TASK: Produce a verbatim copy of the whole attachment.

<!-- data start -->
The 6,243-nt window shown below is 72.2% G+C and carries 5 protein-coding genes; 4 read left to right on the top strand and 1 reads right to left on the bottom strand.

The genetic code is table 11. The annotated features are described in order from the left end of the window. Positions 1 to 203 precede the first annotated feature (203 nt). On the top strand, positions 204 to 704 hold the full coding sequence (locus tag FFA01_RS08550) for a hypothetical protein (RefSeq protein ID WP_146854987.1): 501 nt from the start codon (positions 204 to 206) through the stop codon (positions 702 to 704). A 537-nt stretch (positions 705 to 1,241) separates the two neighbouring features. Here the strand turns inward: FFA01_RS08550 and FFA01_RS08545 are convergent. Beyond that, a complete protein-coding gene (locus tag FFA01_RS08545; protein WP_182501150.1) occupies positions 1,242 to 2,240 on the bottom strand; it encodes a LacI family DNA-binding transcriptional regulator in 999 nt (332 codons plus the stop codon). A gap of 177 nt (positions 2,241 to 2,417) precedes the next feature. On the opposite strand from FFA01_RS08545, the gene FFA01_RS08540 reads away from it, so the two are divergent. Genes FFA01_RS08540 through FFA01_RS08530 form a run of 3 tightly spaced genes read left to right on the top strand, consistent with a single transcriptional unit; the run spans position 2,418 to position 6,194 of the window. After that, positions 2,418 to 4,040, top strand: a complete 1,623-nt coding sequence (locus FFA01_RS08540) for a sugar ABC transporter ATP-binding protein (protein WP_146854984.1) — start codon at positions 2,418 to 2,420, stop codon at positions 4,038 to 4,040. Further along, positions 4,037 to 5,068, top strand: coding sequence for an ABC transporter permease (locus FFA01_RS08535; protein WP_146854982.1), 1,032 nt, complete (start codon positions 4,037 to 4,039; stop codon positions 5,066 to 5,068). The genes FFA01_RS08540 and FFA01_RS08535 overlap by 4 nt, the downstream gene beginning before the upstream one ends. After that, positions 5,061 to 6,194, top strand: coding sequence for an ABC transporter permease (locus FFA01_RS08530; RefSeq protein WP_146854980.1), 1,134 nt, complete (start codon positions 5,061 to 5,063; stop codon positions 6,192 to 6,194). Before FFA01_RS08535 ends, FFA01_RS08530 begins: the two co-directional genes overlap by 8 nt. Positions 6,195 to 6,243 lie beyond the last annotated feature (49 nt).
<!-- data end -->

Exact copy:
The 6,243-nt window shown below is 72.2% G+C and carries 5 protein-coding genes; 4 read left to right on the top strand and 1 reads right to left on the bottom strand.

The genetic code is table 11. The annotated features are described in order from the left end of the window. Positions 1 to 203 precede the first annotated feature (203 nt). On the top strand, positions 204 to 704 hold the full coding sequence (locus tag FFA01_RS08550) for a hypothetical protein (RefSeq protein ID WP_146854987.1): 501 nt from the start codon (positions 204 to 206) through the stop codon (positions 702 to 704). A 537-nt stretch (positions 705 to 1,241) separates the two neighbouring features. Here the strand turns inward: FFA01_RS08550 and FFA01_RS08545 are convergent. Beyond that, a complete protein-coding gene (locus tag FFA01_RS08545; protein WP_182501150.1) occupies positions 1,242 to 2,240 on the bottom strand; it encodes a LacI family DNA-binding transcriptional regulator in 999 nt (332 codons plus the stop codon). A gap of 177 nt (positions 2,241 to 2,417) precedes the next feature. On the opposite strand from FFA01_RS08545, the gene FFA01_RS08540 reads away from it, so the two are divergent. Genes FFA01_RS08540 through FFA01_RS08530 form a run of 3 tightly spaced genes read left to right on the top strand, consistent with a single transcriptional unit; the run spans position 2,418 to position 6,194 of the window. After that, positions 2,418 to 4,040, top strand: a complete 1,623-nt coding sequence (locus FFA01_RS08540) for a sugar ABC transporter ATP-binding protein (protein WP_146854984.1) — start codon at positions 2,418 to 2,420, stop codon at positions 4,038 to 4,040. Further along, positions 4,037 to 5,068, top strand: coding sequence for an ABC transporter permease (locus FFA01_RS08535; protein WP_146854982.1), 1,032 nt, complete (start codon positions 4,037 to 4,039; stop codon positions 5,066 to 5,068). The genes FFA01_RS08540 and FFA01_RS08535 overlap by 4 nt, the downstream gene beginning before the upstream one ends. After that, positions 5,061 to 6,194, top strand: coding sequence for an ABC transporter permease (locus FFA01_RS08530; RefSeq protein WP_146854980.1), 1,134 nt, complete (start codon positions 5,061 to 5,063; stop codon positions 6,192 to 6,194). Before FFA01_RS08535 ends, FFA01_RS08530 begins: the two co-directional genes overlap by 8 nt. Positions 6,195 to 6,243 lie beyond the last annotated feature (49 nt).